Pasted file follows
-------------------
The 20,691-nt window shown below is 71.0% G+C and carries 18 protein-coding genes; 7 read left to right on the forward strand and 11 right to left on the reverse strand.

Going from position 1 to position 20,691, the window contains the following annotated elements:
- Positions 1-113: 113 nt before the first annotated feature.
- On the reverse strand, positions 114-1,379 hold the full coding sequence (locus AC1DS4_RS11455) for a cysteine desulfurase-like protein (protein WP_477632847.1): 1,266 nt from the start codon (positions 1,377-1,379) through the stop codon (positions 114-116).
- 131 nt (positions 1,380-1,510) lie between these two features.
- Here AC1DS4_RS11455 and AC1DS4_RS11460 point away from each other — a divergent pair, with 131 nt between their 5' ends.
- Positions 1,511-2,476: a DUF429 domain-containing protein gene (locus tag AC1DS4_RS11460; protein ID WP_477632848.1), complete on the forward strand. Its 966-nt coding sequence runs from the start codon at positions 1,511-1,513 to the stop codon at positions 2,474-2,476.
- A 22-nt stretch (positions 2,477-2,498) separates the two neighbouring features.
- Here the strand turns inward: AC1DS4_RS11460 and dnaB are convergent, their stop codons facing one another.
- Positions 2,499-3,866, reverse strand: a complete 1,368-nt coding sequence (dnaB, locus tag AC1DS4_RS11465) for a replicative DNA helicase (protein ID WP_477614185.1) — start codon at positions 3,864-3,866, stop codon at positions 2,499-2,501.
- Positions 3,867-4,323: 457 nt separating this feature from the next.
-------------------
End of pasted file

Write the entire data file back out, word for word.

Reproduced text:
The 20,691-nt window shown below is 71.0% G+C and carries 18 protein-coding genes; 7 read left to right on the forward strand and 11 right to left on the reverse strand.

Going from position 1 to position 20,691, the window contains the following annotated elements:
- Positions 1-113: 113 nt before the first annotated feature.
- On the reverse strand, positions 114-1,379 hold the full coding sequence (locus AC1DS4_RS11455) for a cysteine desulfurase-like protein (protein WP_477632847.1): 1,266 nt from the start codon (positions 1,377-1,379) through the stop codon (positions 114-116).
- 131 nt (positions 1,380-1,510) lie between these two features.
- Here AC1DS4_RS11455 and AC1DS4_RS11460 point away from each other — a divergent pair, with 131 nt between their 5' ends.
- Positions 1,511-2,476: a DUF429 domain-containing protein gene (locus tag AC1DS4_RS11460; protein ID WP_477632848.1), complete on the forward strand. Its 966-nt coding sequence runs from the start codon at positions 1,511-1,513 to the stop codon at positions 2,474-2,476.
- A 22-nt stretch (positions 2,477-2,498) separates the two neighbouring features.
- Here the strand turns inward: AC1DS4_RS11460 and dnaB are convergent, their stop codons facing one another.
- Positions 2,499-3,866, reverse strand: a complete 1,368-nt coding sequence (dnaB, locus tag AC1DS4_RS11465) for a replicative DNA helicase (protein ID WP_477614185.1) — start codon at positions 3,864-3,866, stop codon at positions 2,499-2,501.
- Positions 3,867-4,323: 457 nt separating this feature from the next.